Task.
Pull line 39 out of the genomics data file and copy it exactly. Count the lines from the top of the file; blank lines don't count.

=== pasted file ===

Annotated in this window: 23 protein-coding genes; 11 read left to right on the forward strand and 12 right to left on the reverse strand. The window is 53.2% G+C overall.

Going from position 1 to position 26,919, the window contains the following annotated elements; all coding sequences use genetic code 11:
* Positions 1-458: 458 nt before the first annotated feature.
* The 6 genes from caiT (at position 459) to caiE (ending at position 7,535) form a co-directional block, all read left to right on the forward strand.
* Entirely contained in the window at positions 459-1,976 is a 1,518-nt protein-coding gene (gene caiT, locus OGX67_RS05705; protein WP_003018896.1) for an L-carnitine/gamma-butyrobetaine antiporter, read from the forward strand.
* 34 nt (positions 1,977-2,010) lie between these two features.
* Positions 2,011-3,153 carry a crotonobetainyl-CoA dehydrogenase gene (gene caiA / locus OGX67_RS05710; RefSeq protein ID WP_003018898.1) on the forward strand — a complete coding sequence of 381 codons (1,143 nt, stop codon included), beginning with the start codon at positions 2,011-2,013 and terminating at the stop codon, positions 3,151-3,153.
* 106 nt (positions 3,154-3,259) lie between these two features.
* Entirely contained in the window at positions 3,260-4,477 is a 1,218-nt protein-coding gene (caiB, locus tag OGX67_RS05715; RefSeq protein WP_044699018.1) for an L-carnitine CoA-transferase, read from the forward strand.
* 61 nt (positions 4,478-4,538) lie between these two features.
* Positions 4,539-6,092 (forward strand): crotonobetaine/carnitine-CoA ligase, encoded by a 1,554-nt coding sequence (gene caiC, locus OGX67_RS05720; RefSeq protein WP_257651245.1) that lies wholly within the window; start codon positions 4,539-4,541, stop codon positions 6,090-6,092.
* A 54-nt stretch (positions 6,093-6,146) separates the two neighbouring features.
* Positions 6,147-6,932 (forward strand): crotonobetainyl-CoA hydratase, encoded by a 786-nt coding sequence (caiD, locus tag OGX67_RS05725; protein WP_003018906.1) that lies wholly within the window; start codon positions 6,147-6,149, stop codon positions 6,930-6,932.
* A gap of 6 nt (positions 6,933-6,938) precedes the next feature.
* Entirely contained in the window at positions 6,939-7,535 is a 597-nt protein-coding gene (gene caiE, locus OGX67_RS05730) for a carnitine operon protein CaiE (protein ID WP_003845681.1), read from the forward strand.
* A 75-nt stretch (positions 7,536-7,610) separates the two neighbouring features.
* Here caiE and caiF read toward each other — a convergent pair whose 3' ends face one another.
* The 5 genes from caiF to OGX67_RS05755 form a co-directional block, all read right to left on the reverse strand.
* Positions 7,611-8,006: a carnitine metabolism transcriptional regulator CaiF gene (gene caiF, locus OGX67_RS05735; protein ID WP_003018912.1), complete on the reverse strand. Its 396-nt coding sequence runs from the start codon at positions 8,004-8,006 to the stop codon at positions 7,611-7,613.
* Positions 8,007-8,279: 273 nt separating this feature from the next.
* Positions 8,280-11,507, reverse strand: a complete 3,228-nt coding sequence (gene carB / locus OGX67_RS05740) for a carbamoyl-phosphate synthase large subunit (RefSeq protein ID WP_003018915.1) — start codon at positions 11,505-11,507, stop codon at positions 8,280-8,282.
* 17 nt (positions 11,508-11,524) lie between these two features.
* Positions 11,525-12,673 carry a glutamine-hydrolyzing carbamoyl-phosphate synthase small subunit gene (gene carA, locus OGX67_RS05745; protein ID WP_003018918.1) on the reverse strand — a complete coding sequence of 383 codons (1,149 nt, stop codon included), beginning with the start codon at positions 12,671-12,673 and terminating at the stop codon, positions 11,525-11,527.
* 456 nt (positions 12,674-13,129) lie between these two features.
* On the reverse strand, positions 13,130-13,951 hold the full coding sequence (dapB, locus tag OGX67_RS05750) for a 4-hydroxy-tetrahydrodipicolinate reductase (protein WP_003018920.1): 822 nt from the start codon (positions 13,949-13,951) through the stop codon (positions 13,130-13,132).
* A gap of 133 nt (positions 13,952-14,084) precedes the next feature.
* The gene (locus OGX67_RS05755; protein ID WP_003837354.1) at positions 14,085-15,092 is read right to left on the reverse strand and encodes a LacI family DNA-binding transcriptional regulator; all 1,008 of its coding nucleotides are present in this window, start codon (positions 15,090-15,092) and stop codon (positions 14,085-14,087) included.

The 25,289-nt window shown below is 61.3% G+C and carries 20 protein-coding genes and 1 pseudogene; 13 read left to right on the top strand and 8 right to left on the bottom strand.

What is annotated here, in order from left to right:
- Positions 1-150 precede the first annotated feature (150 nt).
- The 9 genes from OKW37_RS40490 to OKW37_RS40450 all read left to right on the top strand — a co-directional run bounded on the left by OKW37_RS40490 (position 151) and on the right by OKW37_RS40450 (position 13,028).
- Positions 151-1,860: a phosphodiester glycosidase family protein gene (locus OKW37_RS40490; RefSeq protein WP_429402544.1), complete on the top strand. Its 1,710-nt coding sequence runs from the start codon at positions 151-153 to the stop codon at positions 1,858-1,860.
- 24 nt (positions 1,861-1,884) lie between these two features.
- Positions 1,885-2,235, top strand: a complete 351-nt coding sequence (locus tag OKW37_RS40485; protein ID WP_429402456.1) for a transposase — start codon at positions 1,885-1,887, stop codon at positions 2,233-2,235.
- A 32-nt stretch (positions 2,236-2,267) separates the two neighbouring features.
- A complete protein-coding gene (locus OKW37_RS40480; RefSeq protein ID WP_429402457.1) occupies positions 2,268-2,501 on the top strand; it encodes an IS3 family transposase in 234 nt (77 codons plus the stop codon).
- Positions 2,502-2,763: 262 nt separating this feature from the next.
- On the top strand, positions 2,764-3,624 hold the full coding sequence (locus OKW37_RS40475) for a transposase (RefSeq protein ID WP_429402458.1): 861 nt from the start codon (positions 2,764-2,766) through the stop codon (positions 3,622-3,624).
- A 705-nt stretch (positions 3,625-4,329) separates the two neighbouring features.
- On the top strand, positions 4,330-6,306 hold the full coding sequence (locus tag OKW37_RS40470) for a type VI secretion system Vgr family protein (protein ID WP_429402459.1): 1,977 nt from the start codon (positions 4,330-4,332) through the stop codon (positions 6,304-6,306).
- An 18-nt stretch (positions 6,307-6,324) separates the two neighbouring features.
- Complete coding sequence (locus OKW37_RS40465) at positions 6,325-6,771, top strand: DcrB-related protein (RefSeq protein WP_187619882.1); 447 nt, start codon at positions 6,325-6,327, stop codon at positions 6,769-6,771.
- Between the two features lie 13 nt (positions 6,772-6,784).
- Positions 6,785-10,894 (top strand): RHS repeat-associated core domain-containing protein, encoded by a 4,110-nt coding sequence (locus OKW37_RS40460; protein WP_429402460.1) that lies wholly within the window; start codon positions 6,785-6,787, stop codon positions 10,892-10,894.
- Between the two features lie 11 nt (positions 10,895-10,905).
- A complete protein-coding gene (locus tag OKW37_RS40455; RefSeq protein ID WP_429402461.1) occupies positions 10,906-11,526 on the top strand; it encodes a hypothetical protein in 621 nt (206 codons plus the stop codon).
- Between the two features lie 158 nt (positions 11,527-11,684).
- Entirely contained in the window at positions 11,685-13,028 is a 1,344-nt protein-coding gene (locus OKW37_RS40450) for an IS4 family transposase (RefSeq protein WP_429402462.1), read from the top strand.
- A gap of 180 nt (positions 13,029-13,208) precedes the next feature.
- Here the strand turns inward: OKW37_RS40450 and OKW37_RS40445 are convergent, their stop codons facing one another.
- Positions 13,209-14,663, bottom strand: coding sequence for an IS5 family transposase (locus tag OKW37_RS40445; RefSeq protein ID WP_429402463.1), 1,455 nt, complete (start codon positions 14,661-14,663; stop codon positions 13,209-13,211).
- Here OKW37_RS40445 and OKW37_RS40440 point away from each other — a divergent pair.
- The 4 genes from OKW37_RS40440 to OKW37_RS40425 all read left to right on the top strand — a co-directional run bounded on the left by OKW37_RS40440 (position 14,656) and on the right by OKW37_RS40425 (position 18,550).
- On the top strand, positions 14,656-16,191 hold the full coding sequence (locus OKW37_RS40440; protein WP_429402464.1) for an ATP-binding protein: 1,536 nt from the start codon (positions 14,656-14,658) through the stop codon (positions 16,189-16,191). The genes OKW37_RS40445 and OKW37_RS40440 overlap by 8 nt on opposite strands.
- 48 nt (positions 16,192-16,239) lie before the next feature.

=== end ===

- A 705-nt stretch (positions 3,625-4,329) separates the two neighbouring features.